« Reply #610 on: March 29, 2013, 06:20:28 AM »
So, today I was in my favorite neighborhood (HEB) grocery store back home.  I'm not a big bean eater but do occasionally cook some.  Looking at the shelves, the one pound Anasazi beans were marked $2.99, this same package in the same store was $1.88 a few months ago.  Quite the hefty jump, percentage wise.  The bin was full, though.

~TG


 Watch corn prices in April and keep your eye on Drought conditions world-wide,food is the greatest weapon,just look at N.Korea and how crazy they are!My leap logic may confuse some but then that's why we are all different in this world. Watch my six and be among knowing friends with hope there is hope!

                       kiteflyer

Offline JC2

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Re: Food prices increasing, possible shortages (merged topics)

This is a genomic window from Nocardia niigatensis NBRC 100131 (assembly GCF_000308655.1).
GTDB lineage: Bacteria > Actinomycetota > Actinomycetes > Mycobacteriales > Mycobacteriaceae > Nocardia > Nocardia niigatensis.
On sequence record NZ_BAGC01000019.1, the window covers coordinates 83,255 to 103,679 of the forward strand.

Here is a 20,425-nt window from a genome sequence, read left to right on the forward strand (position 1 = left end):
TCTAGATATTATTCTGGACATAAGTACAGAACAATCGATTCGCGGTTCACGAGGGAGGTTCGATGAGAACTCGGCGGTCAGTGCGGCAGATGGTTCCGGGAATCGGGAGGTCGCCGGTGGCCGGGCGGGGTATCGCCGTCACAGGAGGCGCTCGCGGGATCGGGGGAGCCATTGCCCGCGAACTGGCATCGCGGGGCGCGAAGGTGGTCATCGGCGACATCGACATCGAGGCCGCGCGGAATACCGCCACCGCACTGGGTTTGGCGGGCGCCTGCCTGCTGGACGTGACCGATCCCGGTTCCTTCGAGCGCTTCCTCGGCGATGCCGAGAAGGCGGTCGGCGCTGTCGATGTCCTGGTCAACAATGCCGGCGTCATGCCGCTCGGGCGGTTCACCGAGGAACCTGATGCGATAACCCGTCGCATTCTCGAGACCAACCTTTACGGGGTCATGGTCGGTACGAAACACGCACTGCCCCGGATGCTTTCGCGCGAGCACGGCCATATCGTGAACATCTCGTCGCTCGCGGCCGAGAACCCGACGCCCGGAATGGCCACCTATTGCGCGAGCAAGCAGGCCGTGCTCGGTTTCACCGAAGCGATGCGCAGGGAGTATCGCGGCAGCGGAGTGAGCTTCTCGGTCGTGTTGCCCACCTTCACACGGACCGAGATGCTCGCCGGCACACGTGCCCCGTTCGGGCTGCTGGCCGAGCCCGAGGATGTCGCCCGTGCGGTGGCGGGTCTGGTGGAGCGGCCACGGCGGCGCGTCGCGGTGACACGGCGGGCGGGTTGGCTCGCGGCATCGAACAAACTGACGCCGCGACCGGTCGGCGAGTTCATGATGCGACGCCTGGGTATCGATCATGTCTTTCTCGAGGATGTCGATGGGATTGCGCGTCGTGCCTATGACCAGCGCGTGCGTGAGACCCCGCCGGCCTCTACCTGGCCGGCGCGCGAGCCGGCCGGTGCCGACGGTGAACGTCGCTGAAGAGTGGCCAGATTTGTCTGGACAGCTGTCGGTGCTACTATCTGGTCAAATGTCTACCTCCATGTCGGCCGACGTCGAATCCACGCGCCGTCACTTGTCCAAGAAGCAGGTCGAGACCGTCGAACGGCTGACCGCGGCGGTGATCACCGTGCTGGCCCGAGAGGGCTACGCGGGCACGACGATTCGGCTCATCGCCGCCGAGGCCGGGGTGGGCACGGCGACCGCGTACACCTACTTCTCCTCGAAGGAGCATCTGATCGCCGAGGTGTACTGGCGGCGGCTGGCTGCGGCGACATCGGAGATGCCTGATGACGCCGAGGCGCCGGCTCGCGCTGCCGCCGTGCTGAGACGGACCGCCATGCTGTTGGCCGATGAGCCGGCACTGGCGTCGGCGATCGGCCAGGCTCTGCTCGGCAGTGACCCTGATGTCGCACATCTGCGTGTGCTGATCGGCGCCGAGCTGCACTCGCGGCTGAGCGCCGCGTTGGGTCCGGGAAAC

« Reply #611 on: March 29, 2013, 06:33:53 AM »
@kiteflyer - It is ironic you say that. I was just telling a couple of friends that the crazy talk from Korea has more to do with food than anything else. I do worry though that the young leader is backing himself into a corner that he will not be able to get out of and that will be devastating.

Offline AllYouNeedIsLove

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Re: Food prices increasing, possible shortages (merged topics)
« Reply #612 on: March 29, 2013, 07:46:26 PM »